Viren Rasquinha, the former Indian Hockey Team Captain, interacted with the students of GITAM (Deemed to be University) Hyderabad campus as a part of the varsity’s ‘Changemakers’ series and talked about sports and life. A recipient of the 2005 Arjuna Award for Best Sportsman of the Year in Hockey, Rasquinha said that sport is an excellent instrument to teach values such as team building, equality, discipline, inclusion, perseverance, respect and fairness to all.
Talking about his growing up days in the bylanes of Mumbai, the cricket and hockey grounds in his school and being coached by an Olympian early on, Rasquinha referred to the victory of Leander Paes at the 1996 Atlanta Olympics as an impressionable point in his life. “I was just a teenager. It was my moment of inspiration and from then on, I wanted to play for India and captain the Indian hockey team and play at the Olympics. I am lucky I went on to do all these things,” he said.
Rasquinha was a member of the team that competed at the 2004 Athens Olympics. He quit international hockey in 2008 to pursue management studies at the age of 28. He is now the MD and CEO of the Olympic Gold Quest.
“In sport, you lose more than you win. That’s the toughest part. Sport’s biggest learning for me is to be able to come back from that defeat. The learning from defeat is far greater than the learning from victory,” said the sportsperson, while iterating his mantra: “Be the best and not the second best. If you are the second best, you still have to keep pushing the bar”.
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“While playing in a team, everyone has their own role to play, with different skill sets. A leader should be able to identify the skill set and should bring out the best in each teammate,” he added,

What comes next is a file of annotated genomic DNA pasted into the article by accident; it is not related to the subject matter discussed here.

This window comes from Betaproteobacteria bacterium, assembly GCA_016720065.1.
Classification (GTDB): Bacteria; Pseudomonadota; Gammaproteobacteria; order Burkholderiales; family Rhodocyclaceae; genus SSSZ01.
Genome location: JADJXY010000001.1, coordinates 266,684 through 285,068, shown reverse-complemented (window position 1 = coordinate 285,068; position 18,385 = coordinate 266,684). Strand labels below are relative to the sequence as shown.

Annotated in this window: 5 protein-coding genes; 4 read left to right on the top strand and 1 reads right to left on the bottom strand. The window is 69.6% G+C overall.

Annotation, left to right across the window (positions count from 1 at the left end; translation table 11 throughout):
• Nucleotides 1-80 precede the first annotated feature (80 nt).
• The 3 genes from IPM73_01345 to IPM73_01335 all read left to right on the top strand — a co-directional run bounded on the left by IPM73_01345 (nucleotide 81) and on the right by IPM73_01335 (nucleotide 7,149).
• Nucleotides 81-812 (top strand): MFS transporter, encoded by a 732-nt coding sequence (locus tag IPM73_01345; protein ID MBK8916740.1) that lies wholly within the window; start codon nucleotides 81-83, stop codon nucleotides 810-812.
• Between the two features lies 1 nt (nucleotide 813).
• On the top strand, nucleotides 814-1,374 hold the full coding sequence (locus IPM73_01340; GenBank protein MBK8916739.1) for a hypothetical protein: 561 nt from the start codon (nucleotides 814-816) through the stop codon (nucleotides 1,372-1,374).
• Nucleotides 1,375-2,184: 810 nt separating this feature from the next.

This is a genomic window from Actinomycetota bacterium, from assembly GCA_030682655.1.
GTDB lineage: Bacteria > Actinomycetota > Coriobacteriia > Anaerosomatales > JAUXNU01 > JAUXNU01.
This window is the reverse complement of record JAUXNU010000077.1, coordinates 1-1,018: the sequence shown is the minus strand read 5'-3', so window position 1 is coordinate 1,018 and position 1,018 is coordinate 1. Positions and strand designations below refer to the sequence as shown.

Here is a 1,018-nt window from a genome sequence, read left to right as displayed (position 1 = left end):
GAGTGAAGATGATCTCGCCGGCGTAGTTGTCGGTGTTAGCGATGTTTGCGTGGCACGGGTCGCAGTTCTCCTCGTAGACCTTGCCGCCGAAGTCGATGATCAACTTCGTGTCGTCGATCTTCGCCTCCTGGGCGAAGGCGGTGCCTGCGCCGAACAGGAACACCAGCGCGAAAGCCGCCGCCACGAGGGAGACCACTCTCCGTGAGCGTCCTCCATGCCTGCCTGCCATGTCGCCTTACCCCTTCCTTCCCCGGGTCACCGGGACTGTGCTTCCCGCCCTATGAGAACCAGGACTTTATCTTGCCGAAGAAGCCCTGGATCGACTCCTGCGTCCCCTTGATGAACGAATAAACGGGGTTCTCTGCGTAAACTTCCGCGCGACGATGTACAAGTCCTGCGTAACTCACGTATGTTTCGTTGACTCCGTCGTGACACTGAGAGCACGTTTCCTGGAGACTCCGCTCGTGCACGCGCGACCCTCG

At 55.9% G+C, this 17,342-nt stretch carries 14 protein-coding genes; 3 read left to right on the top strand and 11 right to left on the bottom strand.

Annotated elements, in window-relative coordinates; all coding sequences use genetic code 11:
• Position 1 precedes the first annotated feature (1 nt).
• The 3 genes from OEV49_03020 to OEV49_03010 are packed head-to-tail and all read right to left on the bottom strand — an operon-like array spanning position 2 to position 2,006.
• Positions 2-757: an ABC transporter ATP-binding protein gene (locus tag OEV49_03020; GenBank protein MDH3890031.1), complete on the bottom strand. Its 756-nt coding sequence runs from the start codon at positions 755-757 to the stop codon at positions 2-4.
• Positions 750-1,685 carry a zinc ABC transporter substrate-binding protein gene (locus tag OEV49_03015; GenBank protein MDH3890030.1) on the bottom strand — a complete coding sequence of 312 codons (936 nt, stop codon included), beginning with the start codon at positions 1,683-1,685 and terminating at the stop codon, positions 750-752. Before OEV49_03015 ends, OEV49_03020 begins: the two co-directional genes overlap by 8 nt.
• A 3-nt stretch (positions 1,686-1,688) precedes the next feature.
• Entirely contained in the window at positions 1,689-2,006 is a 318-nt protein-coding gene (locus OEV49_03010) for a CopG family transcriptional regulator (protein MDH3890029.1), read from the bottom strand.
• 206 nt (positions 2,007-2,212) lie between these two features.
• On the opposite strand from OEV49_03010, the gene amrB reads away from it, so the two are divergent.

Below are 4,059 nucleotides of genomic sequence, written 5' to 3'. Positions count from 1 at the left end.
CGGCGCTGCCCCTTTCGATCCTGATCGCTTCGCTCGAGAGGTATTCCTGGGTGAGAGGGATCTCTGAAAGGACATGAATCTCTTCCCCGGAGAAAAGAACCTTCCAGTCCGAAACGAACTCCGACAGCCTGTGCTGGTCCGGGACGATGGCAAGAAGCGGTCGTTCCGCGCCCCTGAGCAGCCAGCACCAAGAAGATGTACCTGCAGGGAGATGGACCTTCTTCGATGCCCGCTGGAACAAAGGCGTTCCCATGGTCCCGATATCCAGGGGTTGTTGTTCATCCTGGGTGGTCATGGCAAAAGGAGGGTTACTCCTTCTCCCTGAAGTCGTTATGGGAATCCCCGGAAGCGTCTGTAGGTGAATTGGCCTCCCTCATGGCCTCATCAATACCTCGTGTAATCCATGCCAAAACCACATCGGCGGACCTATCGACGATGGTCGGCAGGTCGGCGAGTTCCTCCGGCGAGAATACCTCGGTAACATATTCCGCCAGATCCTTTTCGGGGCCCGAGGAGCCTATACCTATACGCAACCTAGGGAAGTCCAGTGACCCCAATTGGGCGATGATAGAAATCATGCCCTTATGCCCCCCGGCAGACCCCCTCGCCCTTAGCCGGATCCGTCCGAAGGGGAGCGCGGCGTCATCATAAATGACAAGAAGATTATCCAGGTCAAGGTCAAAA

Speaking on dejection, he further added, “In life, many people will tell us that you can’t do this. I believe if you put your heart, your soul your mind to it, give everything you have I think you can do whatever you want in life.”
Rasquinha also spoke about time management and how he managed his time effectively for continuing his studies and sports simultaneously. He added that facilities in sports have improved and coaches are available in India, if someone wants to truly work with the right intentions, they could succeed. He expressed his disappointment about how most Indian universities treat sports as an extra-curricular activity but not as the main focus. The award-winning hockey player also spoke about the urgent need to upgrade the skill set of coaches at the gross root level.
Advising students to stay active through daily walks and stretches, he said, “Pursue the passion you want and develop the culture of sport for a healthy nation”.
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